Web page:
January 2007: 100 Very Best Restaurants

Standout curries and tandoori specialties.

No. 30: Heritage India

It might not be the hippest Indian restaurant—you won’t find rosewater martinis, a high-style lounge, or vindaloo small plates—but this dining room, appointed with gold-threaded silks and carved wooden doors, has been a paragon of quiet elegance and fine cooking for two decades.

Even when it’s filled, the dining room feels hushed, with solemn waiters arranging curries and stews over warming flames at each table. The kitchen is well versed in many of the country’s regional cuisines—there’s yogurt-simmered lamb from the northern regions of Kashmir, thick filets of grouper stewed Goan-style in coconut and cumin, and vegetarian curries from the central state of Hyderabad.

What separates Heritage from the competition? A lot. The slowly stirred curries match tender meats to velvety gravies that are spicy but never assaulting. We’ve yet to see anything emerge from the tandoor dried out, whether it’s yogurt-marinated quail, lemony prawns, or saffron-scented chicken. Other dishes to look for are potatoes with chutney and mint, vegetable fritters, lamb vindaloo, baby eggplants stewed in sesame, chicken makhani, curried chicken with poppy seeds, and okra with mango powder.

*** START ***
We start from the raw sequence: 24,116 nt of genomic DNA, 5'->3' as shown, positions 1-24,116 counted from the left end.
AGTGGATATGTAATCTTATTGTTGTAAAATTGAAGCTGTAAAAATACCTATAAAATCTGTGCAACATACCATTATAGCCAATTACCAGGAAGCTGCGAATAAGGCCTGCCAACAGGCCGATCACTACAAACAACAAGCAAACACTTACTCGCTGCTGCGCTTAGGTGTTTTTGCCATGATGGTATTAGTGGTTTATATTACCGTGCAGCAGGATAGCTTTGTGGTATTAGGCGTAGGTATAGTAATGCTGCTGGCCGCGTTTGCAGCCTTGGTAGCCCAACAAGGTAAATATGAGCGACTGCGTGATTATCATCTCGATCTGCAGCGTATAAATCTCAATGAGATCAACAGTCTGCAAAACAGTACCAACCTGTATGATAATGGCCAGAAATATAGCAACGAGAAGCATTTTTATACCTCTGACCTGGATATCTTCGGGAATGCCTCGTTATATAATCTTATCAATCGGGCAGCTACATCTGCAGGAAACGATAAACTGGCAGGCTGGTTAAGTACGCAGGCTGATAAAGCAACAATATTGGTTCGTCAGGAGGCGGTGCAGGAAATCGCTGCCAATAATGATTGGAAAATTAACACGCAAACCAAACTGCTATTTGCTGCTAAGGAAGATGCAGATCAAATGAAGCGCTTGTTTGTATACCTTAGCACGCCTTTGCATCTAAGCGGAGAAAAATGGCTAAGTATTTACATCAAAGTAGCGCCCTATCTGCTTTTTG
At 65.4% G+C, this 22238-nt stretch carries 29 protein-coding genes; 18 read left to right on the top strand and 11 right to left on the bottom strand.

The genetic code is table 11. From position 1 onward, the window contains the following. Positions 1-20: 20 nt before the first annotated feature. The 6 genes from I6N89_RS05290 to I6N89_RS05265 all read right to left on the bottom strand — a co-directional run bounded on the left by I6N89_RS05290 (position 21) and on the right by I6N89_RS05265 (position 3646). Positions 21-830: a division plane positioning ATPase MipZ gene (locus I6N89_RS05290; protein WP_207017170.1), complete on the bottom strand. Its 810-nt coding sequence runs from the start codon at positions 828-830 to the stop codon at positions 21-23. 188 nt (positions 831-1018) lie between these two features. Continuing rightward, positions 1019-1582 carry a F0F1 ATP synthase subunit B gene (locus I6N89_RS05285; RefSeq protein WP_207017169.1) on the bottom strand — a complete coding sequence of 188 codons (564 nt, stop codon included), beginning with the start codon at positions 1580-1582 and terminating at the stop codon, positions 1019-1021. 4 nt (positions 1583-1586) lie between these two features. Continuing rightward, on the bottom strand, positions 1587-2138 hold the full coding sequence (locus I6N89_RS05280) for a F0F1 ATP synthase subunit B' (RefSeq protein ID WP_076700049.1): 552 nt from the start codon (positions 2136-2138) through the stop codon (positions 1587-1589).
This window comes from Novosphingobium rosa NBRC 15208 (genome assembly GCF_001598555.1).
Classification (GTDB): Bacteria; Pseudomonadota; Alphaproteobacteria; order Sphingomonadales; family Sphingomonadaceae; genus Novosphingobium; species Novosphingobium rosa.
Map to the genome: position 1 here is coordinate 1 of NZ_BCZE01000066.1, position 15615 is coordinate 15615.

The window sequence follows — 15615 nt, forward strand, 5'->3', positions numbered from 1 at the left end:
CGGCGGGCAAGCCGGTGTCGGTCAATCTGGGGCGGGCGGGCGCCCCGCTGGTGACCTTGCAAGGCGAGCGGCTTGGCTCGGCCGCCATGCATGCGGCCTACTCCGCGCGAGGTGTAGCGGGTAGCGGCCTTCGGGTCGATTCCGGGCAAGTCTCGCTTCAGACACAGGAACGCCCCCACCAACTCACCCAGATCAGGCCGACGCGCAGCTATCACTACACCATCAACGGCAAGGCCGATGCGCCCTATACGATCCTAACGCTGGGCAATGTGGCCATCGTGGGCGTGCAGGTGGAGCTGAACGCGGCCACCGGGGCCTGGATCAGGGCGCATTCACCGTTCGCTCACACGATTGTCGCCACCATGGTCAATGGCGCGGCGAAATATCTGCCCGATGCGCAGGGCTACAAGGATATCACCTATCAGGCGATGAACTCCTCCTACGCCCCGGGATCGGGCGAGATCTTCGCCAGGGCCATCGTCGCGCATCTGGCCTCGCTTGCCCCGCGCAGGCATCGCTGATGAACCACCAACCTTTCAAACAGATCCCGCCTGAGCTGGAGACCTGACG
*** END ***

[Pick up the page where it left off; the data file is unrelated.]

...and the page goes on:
Beautifully blistered breads are flecked with mint, brushed with butter, or stuffed with onions; cardamom-scented rice tempers the heat and sops up gravy. This is as traditional as Indian cooking gets, and it’s marvelous.

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Ann Limpert
Executive Food Editor/Critic

Ann Limpert joined Washingtonian in late 2003. She was previously an editorial assistant at Entertainment Weekly and a cook in New York restaurant kitchens, and she is a graduate of the Institute of Culinary Education. She lives in Logan Circle.